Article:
And that can't all happen from within. You have to have a good program where you're reaching out to people in the community to [get them to] say, okay, I love this tool, but I love Cockroach. So I'm going to write this and I'm going to let everybody use it. And we're going to make everyone's life more happy and it's a win-win. So that's the kind of stuff that I think we really need to do to scale.
And there's been some of that done, but there just hasn't been a formal program. The engineers, the product team, product managers [have done a] lot of grassroots stuff that we really want to scale. So we want to build a really legitimate DevRel team, and we're in the process of doing that. I was employee number one in that effort, and then I've just brought on employee number two to DevRel in Cockroach. But hopefully as these programs get more momentum, we'll be able to grow the team to much bigger.
PW: That was going to be my next question. Obviously DevRel is a team that is small and going to be growing. If you had your way, what would your DevRel team look like even six months from now? What might the composition of a team look like?
Namphy: The way I think about community, and probably the same thing applies to the team, it's not just... Who is this community that we're talking about? There are a lot of developers in existing Cockroach customer accounts. There are our open source developers. There are operators versus app developers. There are developers at Cockroach Labs itself. There are a lot of users out there. So all of that is community. And each part of those communities are going to have maybe a little bit of a different focus. They don't all have the same goals or the same desires. And so how do you bring a community together when you have kind of these different parts of the community?
I think about the team the same way. Even when I was an army of one, I was never an army of one. I mean, that's the whole thing about community, right? So working very closely with the product management team, working very closely with the engineers. We have this amazing engineer that runs his own Twitch stream every Friday. You can sit there for six hours and watch him code, and a thousand people do that.
What he's doing is so cool. And he's absolutely a dev advocate and part of the DevRel program. There's a couple of product managers who have been kind of doing this, who are building a hackathon program, who are working with Major League Hacks to reach out to students, to reach out in different places. These programs were started before I even got here.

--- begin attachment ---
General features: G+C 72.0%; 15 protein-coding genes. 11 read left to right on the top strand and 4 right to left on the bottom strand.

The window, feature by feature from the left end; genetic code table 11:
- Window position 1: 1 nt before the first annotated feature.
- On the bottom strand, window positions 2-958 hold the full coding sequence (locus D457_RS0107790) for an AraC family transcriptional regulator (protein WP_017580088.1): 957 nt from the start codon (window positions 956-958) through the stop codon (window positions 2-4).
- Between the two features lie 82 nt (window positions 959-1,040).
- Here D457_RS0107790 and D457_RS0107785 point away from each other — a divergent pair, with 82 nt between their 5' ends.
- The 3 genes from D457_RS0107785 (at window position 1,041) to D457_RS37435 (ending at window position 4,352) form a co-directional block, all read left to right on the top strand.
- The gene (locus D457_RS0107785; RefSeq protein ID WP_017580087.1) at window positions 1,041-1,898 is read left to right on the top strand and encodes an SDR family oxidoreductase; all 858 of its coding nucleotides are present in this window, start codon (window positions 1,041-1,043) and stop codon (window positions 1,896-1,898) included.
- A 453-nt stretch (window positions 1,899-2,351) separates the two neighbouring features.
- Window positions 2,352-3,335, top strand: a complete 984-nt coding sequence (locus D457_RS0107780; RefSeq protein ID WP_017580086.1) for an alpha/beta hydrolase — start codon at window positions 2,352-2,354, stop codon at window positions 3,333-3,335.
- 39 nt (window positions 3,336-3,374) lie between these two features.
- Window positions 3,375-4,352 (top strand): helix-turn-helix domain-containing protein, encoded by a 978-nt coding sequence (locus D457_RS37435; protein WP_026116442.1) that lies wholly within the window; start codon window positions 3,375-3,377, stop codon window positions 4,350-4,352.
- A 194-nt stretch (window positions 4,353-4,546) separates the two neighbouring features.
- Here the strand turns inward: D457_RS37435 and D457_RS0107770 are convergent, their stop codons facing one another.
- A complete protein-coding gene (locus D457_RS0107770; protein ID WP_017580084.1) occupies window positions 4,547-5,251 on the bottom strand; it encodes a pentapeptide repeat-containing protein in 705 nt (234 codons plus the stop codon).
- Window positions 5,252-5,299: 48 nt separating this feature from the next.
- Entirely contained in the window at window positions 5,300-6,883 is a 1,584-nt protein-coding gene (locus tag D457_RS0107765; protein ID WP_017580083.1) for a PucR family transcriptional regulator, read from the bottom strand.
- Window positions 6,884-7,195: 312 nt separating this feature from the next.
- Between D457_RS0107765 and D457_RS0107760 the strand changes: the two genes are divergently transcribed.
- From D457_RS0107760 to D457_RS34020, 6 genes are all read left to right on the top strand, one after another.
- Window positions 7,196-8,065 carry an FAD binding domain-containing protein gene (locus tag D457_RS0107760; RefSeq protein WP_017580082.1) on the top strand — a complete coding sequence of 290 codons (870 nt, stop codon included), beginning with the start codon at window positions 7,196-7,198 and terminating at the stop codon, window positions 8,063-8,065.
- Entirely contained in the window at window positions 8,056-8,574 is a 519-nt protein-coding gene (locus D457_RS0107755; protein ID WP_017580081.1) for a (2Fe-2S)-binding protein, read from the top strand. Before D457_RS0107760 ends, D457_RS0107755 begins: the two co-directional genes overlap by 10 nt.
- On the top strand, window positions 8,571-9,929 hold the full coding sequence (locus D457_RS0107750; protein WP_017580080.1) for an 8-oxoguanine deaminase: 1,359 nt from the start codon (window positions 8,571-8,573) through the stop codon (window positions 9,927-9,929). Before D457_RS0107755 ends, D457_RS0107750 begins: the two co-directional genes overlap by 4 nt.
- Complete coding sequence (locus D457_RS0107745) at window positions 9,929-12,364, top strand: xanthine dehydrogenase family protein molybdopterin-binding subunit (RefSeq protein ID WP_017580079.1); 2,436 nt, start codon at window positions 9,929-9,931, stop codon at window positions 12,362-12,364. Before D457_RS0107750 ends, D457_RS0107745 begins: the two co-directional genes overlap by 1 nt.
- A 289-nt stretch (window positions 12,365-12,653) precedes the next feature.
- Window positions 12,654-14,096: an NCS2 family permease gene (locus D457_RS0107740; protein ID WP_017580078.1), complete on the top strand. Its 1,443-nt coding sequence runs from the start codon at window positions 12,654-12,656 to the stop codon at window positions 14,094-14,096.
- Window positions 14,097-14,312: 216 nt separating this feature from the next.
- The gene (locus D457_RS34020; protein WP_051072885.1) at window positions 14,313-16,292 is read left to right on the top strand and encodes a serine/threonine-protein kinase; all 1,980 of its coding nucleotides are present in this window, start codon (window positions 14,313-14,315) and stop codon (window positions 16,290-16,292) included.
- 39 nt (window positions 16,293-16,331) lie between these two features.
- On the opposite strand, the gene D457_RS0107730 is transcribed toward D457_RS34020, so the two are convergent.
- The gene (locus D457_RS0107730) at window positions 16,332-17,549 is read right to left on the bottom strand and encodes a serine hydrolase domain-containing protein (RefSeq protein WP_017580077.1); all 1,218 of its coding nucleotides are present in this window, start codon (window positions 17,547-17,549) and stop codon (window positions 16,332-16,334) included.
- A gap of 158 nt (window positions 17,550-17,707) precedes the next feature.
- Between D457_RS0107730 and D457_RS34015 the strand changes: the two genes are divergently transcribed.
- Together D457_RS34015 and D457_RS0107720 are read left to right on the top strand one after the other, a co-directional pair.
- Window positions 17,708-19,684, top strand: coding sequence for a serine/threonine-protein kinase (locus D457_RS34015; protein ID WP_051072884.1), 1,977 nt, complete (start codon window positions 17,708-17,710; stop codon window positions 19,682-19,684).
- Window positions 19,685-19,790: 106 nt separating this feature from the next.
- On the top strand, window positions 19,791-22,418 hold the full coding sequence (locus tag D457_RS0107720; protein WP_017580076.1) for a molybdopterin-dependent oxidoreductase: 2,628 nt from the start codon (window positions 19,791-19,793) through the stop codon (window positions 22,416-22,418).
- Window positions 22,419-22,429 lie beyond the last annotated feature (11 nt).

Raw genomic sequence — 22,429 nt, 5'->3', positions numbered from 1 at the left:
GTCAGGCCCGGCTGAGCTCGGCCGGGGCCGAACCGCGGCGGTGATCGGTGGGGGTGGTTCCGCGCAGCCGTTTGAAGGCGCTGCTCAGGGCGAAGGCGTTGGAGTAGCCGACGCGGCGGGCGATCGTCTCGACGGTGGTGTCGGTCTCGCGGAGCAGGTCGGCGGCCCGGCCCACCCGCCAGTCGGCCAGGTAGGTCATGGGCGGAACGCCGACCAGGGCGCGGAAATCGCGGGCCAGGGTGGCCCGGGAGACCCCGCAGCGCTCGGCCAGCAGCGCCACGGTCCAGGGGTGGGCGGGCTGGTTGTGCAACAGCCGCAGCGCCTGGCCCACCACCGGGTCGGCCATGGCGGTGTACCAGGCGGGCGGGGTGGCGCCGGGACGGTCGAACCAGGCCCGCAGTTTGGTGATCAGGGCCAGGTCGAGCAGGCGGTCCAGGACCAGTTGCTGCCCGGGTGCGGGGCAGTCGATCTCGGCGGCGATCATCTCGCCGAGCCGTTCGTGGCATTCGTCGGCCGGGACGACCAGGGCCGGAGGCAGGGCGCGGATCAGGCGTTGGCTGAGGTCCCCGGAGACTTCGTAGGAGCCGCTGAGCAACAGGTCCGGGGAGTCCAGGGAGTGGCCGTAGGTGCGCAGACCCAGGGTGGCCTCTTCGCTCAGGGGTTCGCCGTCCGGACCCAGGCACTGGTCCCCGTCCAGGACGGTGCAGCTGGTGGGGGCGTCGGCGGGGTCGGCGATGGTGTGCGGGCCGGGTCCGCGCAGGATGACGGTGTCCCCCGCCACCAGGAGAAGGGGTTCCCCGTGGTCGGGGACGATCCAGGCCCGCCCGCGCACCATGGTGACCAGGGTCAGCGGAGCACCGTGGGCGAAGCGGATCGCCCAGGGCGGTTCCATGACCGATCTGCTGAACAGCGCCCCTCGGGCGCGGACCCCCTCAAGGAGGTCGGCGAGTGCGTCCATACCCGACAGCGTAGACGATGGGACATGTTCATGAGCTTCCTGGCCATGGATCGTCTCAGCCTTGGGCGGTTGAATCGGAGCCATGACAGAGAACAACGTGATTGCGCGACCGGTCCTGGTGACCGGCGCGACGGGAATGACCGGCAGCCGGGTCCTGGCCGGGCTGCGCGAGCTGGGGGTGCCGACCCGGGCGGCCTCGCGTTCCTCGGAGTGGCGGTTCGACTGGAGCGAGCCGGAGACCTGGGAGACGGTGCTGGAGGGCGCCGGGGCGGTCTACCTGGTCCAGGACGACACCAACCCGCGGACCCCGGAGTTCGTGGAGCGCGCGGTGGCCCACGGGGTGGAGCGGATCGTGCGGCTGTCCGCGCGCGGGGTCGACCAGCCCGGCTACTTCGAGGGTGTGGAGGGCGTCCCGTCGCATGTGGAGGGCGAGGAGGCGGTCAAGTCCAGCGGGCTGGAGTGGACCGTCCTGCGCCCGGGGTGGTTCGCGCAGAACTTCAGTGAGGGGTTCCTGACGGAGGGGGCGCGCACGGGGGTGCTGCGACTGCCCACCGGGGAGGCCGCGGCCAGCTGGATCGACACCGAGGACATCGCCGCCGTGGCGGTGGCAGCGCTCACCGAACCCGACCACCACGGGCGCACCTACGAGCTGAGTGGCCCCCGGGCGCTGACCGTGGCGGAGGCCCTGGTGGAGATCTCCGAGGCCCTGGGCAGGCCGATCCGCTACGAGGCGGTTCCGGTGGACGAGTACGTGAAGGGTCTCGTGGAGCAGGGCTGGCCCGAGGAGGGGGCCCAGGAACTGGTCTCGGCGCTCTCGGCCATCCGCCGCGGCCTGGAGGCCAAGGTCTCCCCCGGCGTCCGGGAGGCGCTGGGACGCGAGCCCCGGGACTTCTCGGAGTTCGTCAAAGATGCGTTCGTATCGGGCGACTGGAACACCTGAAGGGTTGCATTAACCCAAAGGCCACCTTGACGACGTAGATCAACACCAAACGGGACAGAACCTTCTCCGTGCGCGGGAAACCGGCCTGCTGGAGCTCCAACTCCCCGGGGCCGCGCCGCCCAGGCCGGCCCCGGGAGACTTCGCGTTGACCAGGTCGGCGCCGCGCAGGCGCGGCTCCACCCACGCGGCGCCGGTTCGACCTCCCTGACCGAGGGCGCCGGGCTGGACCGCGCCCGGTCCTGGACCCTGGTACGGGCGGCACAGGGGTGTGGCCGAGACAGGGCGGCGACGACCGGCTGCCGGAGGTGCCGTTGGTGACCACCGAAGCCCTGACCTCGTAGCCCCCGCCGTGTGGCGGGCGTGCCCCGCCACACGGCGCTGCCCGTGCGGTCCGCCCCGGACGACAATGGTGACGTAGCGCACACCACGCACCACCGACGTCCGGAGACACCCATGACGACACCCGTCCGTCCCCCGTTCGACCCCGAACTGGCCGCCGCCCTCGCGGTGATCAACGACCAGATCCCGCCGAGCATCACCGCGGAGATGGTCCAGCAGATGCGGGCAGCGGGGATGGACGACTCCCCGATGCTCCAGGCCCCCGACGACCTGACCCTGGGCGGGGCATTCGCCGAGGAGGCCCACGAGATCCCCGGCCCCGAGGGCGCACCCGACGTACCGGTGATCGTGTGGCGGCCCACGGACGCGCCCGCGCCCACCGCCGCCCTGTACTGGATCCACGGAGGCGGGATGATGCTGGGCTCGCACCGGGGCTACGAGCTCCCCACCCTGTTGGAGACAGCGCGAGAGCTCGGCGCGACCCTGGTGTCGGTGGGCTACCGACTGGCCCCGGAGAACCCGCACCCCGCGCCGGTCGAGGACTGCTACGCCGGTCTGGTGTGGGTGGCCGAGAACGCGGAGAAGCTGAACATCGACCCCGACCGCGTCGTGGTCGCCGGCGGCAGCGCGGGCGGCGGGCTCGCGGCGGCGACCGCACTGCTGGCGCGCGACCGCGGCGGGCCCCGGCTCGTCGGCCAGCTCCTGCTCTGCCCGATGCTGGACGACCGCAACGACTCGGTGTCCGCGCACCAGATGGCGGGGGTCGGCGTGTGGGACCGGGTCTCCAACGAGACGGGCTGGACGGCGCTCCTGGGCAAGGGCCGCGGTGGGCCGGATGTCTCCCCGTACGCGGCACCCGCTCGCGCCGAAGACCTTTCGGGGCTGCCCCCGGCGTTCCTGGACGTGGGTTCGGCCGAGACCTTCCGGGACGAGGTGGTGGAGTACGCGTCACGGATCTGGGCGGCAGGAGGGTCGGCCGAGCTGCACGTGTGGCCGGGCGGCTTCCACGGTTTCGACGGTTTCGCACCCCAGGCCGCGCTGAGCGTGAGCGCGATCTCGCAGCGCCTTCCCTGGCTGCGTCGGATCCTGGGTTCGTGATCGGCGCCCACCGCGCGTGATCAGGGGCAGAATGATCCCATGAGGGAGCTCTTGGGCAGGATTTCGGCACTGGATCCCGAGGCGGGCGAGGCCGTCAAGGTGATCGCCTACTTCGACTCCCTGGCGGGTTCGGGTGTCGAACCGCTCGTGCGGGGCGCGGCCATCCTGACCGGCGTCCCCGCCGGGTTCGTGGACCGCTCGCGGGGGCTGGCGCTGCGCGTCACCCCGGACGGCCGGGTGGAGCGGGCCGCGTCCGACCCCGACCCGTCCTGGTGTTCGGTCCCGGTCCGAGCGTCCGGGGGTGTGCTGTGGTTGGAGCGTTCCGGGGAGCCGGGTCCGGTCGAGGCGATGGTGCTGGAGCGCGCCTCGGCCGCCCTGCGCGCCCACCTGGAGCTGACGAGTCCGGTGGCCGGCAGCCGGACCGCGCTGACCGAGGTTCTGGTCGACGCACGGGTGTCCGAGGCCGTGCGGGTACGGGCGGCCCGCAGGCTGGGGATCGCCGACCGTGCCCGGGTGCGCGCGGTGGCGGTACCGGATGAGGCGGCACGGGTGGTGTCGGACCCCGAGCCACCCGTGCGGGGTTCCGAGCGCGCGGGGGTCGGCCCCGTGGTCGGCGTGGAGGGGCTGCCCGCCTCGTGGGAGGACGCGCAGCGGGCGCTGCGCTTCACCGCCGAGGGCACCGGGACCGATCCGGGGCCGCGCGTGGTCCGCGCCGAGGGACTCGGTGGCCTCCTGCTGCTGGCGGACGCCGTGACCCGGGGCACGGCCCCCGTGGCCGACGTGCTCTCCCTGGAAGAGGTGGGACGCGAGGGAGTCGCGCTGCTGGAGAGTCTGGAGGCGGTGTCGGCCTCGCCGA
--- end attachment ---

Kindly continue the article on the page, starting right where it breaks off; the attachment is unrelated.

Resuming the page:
So what my team would look like would be maybe there's three or four of us, a technical evangelist, a developer advocate. I've hired someone from the docs writing team. So docs are super important. So she's going to continue doing a lot of the writing. But we still have dotted lines in the docs team and dotted lines in engineering. Everybody needs to have a stake in this.
If you're a community architect, chances are you're doing that whether it's your job or not. And I think this is something that I've talked a lot about my approach to my career. People will ask me all the time, like, how did you build this huge user group and how do you keep the energy? How do you not burn out? All of that stuff about community development.
If you don't absolutely love your community, you are not going to be able to build a community and you're going to burn out. You have to do it as if you're not getting paid for doing it. And I can honestly say that because for about the last 8 to 10 years, I have not gotten paid to do these things in open source and communities. And that's all of open source.
People do their job and then they go and write code at night to contribute to their favorite project. That happens all the time. And running communities is the same way. You do it for the love of it, for the love of the community, for the love of the technology because you believe in what you're building, and you understand that it takes a group of people to do this thing.
And if you don't nurture that group of people and make sure that everybody feels valued, that they have a sense of belonging, you're just not going to retain that community and it's not going to grow. So it's the same thing internally. I'm looking for those people that are already doing that job, and those are people that I gather and that's the team. Those are the people that we work with.
So it's a little bit of a different approach. But if someone doesn't have that [drive], I can't go make this be somebody's job because they're going to burn out. They're not really going to want to do it. They're going to complain to their manager this is like taking extra time away from their other job. You have to really believe in it and really want to do it. I'm blessed that I'm working with so many people that do believe in it, that do feel like they have a stake in it and that are willing to give the time.
PW: That's interesting. You talked about some of the champions, I've called them champions, but internally, these are the people that care about the community. You had mentioned earlier that some of the people that use your product, perhaps you would call them partners, but that they are also champions. Do you leverage them in any way to kind of help you scale because you need to have those champions really help you broadcast your message to a bigger group?